From there, we headed over Arthur’s Pass and to the West Coast, where we wound our way down to Wanaka! It was a pretty long driving day, or at least it felt that way given that we had started on the North Island that morning. We had a couple stops along the West Coast as the sun set over the ocean, which was absolutely gorgeous. As it got dark, we realized that we were going to get into Wanaka quite late, so it was a bit of a scramble to try to (a) find a hotel that would let us check in that late and (b) finding a restaurant that would be open so that we could actually get dinner, as we hadn’t eaten much besides the morning’s crêpes and a few snacks that we picked up from a gas station. Luckily, we successfully found both lodging and food and had a nice night.

The next day started with the Wanaka tree! It’s a famous landmark in New Zealand and it looked…. pretty different from how I expected. All the pictures on the internet show it as a tree over a lake. Apparently, the water recedes a bit in the winter, who knew? Also, it was cloudy when we went, so you couldn’t see the mountains that are usually behind the lake. It truly was one of those “….that’s it?” moments, like when you see Stonehenge or the Alamo or Mona Lisa in real life. I guess we just went at low season, but still.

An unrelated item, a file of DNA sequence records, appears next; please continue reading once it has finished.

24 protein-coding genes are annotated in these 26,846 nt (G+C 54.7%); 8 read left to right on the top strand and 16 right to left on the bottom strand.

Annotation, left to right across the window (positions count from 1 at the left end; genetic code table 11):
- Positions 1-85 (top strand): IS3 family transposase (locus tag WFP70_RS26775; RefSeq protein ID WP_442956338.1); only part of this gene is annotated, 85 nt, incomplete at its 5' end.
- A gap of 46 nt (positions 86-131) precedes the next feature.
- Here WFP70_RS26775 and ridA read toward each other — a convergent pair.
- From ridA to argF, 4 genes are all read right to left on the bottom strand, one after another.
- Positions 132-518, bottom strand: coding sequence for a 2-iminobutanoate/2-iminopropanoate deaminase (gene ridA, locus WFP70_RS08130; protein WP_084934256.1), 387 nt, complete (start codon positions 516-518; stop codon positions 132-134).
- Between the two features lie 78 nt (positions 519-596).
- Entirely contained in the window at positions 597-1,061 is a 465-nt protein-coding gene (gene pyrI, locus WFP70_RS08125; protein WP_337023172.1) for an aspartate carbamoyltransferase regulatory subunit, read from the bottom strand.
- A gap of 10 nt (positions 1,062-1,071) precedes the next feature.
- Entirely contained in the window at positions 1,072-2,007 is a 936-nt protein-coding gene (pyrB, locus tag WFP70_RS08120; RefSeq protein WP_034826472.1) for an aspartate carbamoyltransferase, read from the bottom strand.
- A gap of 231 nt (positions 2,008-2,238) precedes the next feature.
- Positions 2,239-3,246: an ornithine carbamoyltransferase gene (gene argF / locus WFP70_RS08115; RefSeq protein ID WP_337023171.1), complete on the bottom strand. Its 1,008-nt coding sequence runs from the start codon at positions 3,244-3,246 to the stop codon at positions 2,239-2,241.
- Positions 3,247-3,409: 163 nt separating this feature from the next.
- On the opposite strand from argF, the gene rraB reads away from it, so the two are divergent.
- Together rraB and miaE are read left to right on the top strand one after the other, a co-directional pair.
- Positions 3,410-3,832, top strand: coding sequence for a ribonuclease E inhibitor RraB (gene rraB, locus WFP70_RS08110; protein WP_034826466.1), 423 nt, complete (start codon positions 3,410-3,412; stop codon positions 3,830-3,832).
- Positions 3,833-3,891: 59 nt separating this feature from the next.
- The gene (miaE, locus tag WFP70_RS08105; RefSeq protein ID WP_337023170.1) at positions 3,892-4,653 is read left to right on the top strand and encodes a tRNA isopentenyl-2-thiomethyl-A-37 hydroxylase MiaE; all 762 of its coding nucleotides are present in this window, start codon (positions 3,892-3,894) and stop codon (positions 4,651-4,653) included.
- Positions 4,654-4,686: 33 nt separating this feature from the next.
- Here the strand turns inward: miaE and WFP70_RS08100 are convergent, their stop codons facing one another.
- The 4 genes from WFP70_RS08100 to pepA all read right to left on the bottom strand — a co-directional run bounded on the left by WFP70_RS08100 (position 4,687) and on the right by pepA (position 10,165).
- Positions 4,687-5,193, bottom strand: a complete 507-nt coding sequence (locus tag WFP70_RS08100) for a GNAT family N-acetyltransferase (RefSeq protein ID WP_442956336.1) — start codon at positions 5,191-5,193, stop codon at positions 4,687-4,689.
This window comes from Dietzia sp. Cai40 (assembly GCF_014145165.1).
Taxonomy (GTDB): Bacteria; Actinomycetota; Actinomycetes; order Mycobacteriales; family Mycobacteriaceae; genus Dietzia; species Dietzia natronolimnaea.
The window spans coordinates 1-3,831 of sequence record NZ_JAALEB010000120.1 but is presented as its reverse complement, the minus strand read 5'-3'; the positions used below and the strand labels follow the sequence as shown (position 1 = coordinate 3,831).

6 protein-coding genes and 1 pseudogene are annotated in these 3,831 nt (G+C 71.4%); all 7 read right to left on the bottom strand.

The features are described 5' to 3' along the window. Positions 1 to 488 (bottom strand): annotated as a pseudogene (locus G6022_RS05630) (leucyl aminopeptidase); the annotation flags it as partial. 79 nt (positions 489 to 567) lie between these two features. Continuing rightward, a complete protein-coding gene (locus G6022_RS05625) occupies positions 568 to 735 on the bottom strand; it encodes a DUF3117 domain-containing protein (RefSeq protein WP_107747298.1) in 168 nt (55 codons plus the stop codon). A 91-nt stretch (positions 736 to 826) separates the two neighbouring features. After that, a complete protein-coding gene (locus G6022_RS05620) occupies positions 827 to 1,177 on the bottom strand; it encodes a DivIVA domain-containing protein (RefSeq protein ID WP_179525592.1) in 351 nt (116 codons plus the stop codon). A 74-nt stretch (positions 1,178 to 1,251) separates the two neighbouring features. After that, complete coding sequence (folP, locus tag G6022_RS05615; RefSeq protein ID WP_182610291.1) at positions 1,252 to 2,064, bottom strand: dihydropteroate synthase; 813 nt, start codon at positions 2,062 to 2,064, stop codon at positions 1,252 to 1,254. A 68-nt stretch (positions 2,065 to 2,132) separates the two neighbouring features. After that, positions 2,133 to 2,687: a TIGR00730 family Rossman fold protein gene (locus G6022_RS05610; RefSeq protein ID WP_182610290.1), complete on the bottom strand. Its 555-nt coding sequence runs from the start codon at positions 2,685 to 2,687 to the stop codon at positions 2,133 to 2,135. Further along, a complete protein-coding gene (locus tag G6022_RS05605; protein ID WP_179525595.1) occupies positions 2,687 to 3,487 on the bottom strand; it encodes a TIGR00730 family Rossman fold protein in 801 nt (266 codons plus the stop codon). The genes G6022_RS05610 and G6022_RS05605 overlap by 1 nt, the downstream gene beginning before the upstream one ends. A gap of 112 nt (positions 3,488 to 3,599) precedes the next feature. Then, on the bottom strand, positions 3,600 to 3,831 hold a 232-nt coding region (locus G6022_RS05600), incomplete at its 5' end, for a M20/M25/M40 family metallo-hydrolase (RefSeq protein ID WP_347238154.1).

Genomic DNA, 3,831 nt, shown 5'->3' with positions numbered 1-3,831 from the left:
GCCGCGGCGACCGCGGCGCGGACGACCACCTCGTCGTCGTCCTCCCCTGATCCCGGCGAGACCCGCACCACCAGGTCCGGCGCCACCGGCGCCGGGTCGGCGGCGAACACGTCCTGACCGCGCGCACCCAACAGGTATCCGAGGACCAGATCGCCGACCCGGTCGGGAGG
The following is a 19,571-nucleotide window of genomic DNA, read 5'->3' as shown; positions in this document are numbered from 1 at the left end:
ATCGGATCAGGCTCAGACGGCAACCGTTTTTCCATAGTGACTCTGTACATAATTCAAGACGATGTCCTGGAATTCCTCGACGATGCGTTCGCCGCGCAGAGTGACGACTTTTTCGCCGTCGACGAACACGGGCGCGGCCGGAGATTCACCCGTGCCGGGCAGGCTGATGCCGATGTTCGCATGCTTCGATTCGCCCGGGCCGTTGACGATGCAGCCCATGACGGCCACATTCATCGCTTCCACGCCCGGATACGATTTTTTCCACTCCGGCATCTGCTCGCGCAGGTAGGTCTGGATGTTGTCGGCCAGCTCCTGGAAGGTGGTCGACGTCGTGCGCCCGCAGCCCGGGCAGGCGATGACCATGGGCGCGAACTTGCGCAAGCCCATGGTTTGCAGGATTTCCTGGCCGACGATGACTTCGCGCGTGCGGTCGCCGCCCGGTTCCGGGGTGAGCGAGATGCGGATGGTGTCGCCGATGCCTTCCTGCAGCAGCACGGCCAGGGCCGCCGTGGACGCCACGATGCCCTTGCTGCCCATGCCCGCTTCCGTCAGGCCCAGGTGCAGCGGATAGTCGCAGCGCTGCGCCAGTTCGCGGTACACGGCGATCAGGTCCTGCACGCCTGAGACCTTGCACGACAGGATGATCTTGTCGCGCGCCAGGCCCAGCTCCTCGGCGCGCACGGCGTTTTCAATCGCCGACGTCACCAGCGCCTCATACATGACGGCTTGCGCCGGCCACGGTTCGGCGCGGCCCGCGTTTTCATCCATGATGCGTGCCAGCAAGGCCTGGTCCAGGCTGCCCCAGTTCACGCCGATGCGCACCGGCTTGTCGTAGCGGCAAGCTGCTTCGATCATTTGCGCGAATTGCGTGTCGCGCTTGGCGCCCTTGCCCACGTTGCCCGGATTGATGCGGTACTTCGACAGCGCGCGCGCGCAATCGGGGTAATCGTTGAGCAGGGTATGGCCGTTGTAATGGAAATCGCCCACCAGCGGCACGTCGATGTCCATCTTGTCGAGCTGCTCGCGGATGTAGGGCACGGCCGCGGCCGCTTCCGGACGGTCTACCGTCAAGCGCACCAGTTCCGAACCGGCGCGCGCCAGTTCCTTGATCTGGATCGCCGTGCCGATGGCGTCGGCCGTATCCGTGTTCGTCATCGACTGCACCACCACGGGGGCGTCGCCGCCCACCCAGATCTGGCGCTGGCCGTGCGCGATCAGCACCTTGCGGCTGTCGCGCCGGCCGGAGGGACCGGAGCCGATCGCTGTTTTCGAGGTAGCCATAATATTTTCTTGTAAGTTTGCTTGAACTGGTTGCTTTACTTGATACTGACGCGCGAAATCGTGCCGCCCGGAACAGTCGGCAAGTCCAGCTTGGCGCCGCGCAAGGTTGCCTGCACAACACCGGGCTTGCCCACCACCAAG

From there, we headed south, stopping in Queenstown for lunch and then continuing on to Milford Sound. They look so absurdly close together on a map as the crow flies, but Milford Sound is actually a four hour drive away because you have to drive around the mountains. It was by far the most beautiful part of the drive! If I was only going to recommend one place in New Zealand, I would recommend Milford Sound. It was definitely a trek to get out there but it was worth it. If your trip is both higher budget and more planned out than mine, I think there’s a way to do a day trip from Queenstown by helicopter, which would probably be an incredible experience.